If Snyder was influenced by his Beat contemporaries, he also exerted an influence on them. Kerouac modeled his character Japhy Ryder in The Dharma Bums on Snyder, and the poet encouraged his friends to take an interest in Eastern philosophy as an antidote to the ills of the West. Just as the Beats were gaining nation-wide notoriety, Snyder moved to Japan in 1956 on a scholarship from the First Zen Institute of America. He remained abroad almost continuously for the next twelve years. Part of that time he lived in an ashram and devoted himself to strenuous Zen study and meditation. He also travelled extensively, visiting India and Indonesia, and even venturing as far as Istanbul on an oil tanker, the Sappa Creek. His first two poetry collections, Riprap (1959) and Myths & Texts (1960), are miniature narratives capturing Snyder’s travels and life working in the natural world; they also represent a vigorous attempt to achieve freedom from the “establishment” mores of urban America. After returning to the United States, Snyder built his own house—along the Yuba River in the northern Sierra Nevada Mountains—where he has lived since.

Snyder’s involvement with Buddhism has been important to his poetry from the outset. In American Poetry since 1960: Some Critical Perspectives, Alan Williamson wrote that Snyder’s canon “suggests a process of meditation or spiritual exercise, clearing the path from temporal life to the moment of Enlightenment—the sudden dropping-away of the phenomenal world in the contemplation of the infinite and eternal, All and Nothingness.” Altieri commented that for the skeptic or half-believer, “the real miracle is the skill with which Snyder uses the aesthetic devices of lyrical poetry to sustain his religious claims.” However, Buddhism is by no means the sole departure point for Snyder’s work. Well-versed in anthropology and so-called “primitive” cultures, Snyder reveres myth and ritual as essential demonstrations of man-in-nature and nature-in-man. Harking back to the Stone Age, Snyder sees the poet as a shaman who acts as a medium for songs and chants springing from the earth. It is not surprising, therefore, that Snyder draws on the traditions of oral literature—chants, incantations, and songs—to communicate his experiences.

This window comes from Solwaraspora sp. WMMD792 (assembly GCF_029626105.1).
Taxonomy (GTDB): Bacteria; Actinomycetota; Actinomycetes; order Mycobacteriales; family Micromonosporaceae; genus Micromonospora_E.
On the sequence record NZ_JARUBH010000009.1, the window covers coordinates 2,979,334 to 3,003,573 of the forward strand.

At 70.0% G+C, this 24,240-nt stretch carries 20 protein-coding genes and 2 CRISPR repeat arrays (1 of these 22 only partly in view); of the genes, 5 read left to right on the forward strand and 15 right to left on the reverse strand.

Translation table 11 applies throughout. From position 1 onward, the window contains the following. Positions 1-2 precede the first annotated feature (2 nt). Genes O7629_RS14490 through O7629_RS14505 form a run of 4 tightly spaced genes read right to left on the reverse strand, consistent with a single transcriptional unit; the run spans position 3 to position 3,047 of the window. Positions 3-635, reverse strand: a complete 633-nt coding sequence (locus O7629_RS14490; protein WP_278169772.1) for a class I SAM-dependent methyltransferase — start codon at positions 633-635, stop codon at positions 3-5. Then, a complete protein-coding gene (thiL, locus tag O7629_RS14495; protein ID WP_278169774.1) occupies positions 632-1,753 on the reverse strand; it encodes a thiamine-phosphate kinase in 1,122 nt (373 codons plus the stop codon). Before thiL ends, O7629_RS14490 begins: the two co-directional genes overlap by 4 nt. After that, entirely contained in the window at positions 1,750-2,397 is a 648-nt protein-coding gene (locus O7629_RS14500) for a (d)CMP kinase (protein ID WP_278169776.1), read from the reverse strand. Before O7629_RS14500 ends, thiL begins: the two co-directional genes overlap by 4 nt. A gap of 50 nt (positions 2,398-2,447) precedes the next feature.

Many of Snyder’s poems aim specifically at instilling an ecological consciousness in his audience. This theme pervades Snyder’s 1974 Pulitzer Prize-winning volume, Turtle Island, a work in which the poet manages “to locate the self ecologically in its actions and interactions with its environment,” to quote Robert Kern in Contemporary Literature. Some critics, such as Partisan Review contributor Robert Boyers, found Snyder’s commitment “programmistic and facile,” a simplistic evocation of the “noble savage” as hero. Others, including the New York Times Book Review correspondent Herbert Leibowitz, applauded the poet’s world view. “Snyder’s sane housekeeping principles desperately need to become Government and corporate policy,” Leibowitz wrote. “He is on the side of the gods.”

Snyder’s work reflects a concern for the environment and the plight of the American Indian as well as insights engendered by his role as a husband, father and steward of the land. Axe Handles, Snyder’s 1983 collection, returns to the domestic environment—especially the relationship between father and sons—as a central motif. Poetry magazine reviewer Bruce Bawer contended that the work “conveys a luminous, poignant vision of a life afforded joy and strength by a recognition of the essential things which give it meaning. It is, to my tastes, Snyder’s finest book.” Not all reviewers have felt that Snyder’s more recent poetry scales the heights he reached with Turtle Island. Reviewing No Nature, a collection of old and new poems published in 1992, David Barber commented, again in Poetry, that “the vigor and output of Snyder’s poetry has clearly been on the wane over the last twenty years. . . . The poet who was formerly adept at elucidating intimations now seems to be content with simply espousing positions.” However, Richard Tillinghast, writing in the New York Times Book Review, claimed that Snyder possesses “a command of geology, anthropology and evolutionary biology unmatched among contemporary poets,” adding that “there is an understated majesty about the ease with which Mr. Snyder puts the present into perspective.” Both Tillinghast and Barber in particular commended Snyder’s evocation of work. Noted Barber, “Few contemporary poets have written with such authentic incisiveness about the particulars of work and the rhythms of subsistence, and done so without succumbing to class-rooted righteousness or rural nostalgia.”